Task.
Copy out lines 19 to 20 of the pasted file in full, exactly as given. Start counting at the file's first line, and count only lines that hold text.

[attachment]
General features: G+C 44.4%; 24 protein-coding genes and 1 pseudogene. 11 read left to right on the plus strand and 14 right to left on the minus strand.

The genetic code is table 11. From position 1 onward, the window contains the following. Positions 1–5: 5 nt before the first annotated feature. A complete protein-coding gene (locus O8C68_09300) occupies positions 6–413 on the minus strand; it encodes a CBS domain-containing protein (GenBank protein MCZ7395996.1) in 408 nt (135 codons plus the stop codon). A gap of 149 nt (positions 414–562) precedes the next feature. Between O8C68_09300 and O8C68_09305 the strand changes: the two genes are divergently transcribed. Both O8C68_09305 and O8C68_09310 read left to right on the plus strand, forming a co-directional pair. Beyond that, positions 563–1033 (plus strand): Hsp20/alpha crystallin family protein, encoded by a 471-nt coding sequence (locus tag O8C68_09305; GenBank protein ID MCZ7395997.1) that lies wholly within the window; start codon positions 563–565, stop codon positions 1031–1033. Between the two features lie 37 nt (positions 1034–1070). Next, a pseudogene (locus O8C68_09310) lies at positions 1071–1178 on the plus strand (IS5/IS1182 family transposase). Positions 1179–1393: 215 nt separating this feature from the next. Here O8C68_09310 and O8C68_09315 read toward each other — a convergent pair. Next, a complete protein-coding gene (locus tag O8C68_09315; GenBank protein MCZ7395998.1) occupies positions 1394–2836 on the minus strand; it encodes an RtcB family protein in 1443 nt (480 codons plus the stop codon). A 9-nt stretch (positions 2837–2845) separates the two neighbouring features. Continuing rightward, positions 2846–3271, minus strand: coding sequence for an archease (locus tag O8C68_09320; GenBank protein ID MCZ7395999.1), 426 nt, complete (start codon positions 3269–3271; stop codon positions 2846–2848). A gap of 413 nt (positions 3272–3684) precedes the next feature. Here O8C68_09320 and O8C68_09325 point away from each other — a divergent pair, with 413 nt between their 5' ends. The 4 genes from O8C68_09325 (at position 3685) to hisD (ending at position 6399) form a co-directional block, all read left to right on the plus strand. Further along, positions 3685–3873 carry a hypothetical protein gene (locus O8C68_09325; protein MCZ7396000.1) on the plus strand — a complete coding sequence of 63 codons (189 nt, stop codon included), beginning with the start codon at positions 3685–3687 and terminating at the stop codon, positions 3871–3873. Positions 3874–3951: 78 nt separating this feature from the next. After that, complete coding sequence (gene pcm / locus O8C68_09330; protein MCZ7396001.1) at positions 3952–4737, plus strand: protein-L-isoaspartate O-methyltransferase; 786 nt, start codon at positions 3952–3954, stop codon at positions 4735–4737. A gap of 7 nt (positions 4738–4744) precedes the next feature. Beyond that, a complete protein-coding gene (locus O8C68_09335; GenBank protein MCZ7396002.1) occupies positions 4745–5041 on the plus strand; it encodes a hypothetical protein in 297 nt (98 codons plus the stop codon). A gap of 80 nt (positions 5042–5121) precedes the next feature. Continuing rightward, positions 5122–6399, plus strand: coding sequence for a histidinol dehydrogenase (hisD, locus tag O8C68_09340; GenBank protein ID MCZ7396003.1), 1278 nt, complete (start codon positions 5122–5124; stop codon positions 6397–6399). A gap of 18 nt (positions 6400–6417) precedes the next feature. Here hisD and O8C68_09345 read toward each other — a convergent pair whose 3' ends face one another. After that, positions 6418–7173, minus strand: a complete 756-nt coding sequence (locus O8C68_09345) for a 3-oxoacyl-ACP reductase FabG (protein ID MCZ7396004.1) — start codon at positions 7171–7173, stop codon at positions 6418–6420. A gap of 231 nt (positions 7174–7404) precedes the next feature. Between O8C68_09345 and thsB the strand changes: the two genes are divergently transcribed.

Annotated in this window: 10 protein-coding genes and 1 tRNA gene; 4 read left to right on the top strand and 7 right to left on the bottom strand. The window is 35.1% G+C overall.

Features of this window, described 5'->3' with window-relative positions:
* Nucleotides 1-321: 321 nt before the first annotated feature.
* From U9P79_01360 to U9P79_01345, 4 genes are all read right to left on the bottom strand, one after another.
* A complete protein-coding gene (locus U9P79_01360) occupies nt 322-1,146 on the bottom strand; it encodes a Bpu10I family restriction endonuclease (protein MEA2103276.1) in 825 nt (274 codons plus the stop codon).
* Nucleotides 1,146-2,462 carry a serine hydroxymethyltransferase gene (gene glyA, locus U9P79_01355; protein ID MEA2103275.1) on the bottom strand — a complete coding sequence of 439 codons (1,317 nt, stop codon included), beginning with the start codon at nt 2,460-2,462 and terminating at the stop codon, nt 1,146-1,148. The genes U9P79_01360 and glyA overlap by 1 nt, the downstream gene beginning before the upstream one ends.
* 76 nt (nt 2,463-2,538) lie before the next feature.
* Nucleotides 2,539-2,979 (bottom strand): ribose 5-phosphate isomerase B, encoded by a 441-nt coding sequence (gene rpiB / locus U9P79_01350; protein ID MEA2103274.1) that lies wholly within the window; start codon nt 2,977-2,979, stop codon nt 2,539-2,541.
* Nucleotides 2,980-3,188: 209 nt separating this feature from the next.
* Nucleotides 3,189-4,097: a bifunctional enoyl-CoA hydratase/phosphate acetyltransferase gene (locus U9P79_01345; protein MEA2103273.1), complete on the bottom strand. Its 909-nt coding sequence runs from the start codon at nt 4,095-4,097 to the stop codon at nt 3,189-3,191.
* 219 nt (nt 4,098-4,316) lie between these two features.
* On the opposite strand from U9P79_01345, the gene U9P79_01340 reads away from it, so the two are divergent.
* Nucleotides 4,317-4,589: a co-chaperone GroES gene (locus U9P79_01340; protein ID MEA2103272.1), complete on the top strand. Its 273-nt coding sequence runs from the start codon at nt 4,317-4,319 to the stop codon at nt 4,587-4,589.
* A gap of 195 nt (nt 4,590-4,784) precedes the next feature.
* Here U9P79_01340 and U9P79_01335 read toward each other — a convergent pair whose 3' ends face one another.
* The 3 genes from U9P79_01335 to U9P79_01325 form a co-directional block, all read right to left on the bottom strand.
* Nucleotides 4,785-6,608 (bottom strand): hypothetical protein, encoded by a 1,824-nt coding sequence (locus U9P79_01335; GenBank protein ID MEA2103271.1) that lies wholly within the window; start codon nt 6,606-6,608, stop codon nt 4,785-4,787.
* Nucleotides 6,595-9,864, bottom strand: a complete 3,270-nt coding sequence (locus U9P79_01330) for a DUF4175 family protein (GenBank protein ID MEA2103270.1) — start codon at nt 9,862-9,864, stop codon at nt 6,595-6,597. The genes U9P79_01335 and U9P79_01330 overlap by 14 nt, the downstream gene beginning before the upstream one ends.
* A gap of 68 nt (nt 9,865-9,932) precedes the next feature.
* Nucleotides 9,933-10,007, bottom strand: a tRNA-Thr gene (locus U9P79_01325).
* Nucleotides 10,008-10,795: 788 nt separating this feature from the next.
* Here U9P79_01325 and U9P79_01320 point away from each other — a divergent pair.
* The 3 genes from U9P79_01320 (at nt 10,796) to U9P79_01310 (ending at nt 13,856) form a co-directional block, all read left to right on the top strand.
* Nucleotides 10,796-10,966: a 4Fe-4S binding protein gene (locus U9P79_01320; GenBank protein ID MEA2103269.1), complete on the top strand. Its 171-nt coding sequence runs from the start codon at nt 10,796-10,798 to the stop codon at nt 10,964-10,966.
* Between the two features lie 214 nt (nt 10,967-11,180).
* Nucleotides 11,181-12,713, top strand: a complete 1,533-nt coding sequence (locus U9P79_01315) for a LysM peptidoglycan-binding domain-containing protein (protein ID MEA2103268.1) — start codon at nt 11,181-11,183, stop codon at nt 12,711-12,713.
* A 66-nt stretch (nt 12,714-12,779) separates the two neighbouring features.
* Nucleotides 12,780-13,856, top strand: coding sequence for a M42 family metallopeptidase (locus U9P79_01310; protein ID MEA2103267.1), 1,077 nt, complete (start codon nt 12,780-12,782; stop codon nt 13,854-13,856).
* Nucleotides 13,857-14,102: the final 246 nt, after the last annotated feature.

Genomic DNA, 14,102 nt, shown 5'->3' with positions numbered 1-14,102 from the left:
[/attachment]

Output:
* Nucleotides 4,785-6,608 (bottom strand): hypothetical protein, encoded by a 1,824-nt coding sequence (locus U9P79_01335; GenBank protein ID MEA2103271.1) that lies wholly within the window; start codon nt 6,606-6,608, stop codon nt 4,785-4,787.
* Nucleotides 6,595-9,864, bottom strand: a complete 3,270-nt coding sequence (locus U9P79_01330) for a DUF4175 family protein (GenBank protein ID MEA2103270.1) — start codon at nt 9,862-9,864, stop codon at nt 6,595-6,597. The genes U9P79_01335 and U9P79_01330 overlap by 14 nt, the downstream gene beginning before the upstream one ends.